HealthDay News — For physician mothers in procedural specialties, being responsible for five or more domestic tasks is associated with an increased likelihood of career dissatisfaction, according to a study published online April 10 in JAMA Surgery.
Heather G. Lyu, M.D., from Brigham and Women’s Hospital in Boston, and colleagues gathered data from an online survey of 1,712 attending physician mothers to examine the correlation between increased domestic workload and career dissatisfaction among proceduralists and nonproceduralists.
Overall, 99.2 percent of the respondents were partnered or married; 27 percent of them were in procedural specialties. The researchers found that respondents reported having sole responsibility for most domestic tasks, with no significant differences between the procedural and nonprocedural groups. Compared with physician mothers in procedural specialties primarily responsible for fewer than five domestic tasks, those responsible for five or more tasks more often reported a desire to change careers (55 versus 42.1 percent; P < 0.008). Physician mothers in nonprocedural specialties did not exhibit this difference. Primary responsibility for five or more tasks was independently associated with the desire to change careers in multivariate analysis of the proceduralist cohort (odds ratio, 1.5; P = 0.05).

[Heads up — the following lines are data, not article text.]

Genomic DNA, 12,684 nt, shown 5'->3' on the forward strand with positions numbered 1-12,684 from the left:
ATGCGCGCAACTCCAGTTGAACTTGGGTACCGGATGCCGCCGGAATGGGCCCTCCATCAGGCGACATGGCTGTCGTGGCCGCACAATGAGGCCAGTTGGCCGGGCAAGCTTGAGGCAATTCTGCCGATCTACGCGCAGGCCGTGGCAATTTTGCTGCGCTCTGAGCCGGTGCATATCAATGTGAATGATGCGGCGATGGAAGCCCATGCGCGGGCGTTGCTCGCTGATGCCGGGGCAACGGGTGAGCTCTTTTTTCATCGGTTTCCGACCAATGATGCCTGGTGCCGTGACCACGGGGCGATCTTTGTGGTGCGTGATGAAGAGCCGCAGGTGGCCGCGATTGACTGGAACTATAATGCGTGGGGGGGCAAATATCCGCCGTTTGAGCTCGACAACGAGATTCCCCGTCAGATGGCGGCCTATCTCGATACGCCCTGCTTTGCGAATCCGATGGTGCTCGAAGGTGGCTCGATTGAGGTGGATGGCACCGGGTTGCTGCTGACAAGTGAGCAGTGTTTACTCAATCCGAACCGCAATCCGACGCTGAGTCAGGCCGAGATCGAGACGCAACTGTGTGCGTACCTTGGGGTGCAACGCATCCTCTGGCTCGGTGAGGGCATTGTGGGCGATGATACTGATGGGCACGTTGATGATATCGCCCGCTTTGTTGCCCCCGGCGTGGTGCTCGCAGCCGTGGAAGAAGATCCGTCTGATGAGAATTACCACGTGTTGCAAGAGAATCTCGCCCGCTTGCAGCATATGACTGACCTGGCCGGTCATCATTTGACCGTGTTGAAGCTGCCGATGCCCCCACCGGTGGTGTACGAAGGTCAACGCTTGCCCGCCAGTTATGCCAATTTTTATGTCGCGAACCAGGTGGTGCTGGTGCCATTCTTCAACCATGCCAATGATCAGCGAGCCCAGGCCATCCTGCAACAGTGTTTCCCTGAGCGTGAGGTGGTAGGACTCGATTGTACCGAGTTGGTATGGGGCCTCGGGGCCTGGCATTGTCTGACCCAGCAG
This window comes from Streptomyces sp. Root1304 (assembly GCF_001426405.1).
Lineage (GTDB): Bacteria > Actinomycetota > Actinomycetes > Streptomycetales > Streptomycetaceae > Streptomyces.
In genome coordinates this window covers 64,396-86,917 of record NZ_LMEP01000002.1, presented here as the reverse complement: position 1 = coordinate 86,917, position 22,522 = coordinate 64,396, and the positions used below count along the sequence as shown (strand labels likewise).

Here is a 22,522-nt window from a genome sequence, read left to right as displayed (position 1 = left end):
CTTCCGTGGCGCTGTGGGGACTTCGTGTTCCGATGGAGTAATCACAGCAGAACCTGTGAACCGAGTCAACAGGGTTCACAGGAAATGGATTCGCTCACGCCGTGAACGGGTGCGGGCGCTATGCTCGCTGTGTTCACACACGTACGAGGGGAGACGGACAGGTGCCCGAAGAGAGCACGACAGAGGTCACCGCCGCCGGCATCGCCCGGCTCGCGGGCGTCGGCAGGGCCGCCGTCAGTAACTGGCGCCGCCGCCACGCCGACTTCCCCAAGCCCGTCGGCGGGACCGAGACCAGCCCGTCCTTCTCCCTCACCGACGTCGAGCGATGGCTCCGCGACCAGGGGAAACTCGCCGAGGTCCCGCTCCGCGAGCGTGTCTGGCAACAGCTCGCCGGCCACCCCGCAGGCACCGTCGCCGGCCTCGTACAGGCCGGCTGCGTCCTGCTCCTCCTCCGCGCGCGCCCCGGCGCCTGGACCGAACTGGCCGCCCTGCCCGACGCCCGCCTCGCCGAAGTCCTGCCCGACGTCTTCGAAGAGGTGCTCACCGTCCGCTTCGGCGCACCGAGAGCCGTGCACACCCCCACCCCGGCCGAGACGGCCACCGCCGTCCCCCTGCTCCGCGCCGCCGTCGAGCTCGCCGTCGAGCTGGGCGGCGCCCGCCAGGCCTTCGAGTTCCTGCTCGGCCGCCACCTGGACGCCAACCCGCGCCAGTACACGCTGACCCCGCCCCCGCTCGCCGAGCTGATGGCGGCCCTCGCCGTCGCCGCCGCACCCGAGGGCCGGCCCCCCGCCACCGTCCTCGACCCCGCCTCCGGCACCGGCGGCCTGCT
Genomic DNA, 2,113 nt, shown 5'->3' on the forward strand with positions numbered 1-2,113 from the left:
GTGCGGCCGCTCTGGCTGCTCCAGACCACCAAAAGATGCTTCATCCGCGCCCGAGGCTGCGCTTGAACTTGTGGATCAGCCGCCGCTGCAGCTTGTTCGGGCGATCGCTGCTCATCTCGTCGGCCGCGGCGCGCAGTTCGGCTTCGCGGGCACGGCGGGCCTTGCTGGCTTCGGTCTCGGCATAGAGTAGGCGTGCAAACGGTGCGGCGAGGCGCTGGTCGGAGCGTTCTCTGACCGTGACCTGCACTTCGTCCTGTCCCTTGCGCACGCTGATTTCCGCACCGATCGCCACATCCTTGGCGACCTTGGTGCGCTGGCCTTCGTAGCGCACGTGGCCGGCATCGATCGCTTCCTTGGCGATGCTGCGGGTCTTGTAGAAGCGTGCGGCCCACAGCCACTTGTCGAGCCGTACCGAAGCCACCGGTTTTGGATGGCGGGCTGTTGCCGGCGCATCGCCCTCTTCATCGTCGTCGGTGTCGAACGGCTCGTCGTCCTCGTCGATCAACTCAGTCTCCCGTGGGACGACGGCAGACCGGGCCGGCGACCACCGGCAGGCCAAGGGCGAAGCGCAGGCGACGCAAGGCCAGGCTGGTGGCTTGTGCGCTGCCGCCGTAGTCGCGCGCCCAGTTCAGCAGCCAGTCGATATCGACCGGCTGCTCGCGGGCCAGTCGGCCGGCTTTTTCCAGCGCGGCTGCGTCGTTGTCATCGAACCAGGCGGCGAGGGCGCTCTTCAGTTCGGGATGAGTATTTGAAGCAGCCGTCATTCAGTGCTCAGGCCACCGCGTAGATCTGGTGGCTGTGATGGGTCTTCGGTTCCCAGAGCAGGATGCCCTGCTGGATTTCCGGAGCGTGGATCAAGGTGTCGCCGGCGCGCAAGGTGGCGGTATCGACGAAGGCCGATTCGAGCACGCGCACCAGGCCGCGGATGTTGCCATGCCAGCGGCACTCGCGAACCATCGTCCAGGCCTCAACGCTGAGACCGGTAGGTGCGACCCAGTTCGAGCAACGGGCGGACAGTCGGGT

“Overall, physician mothers continue to carry more domestic responsibility than their spouses or partners, even when they are both physicians,” the authors write. “More equitable distribution and/or outsourcing of domestic tasks should be considered to sustain physician mothers in procedural and surgical specialties.”
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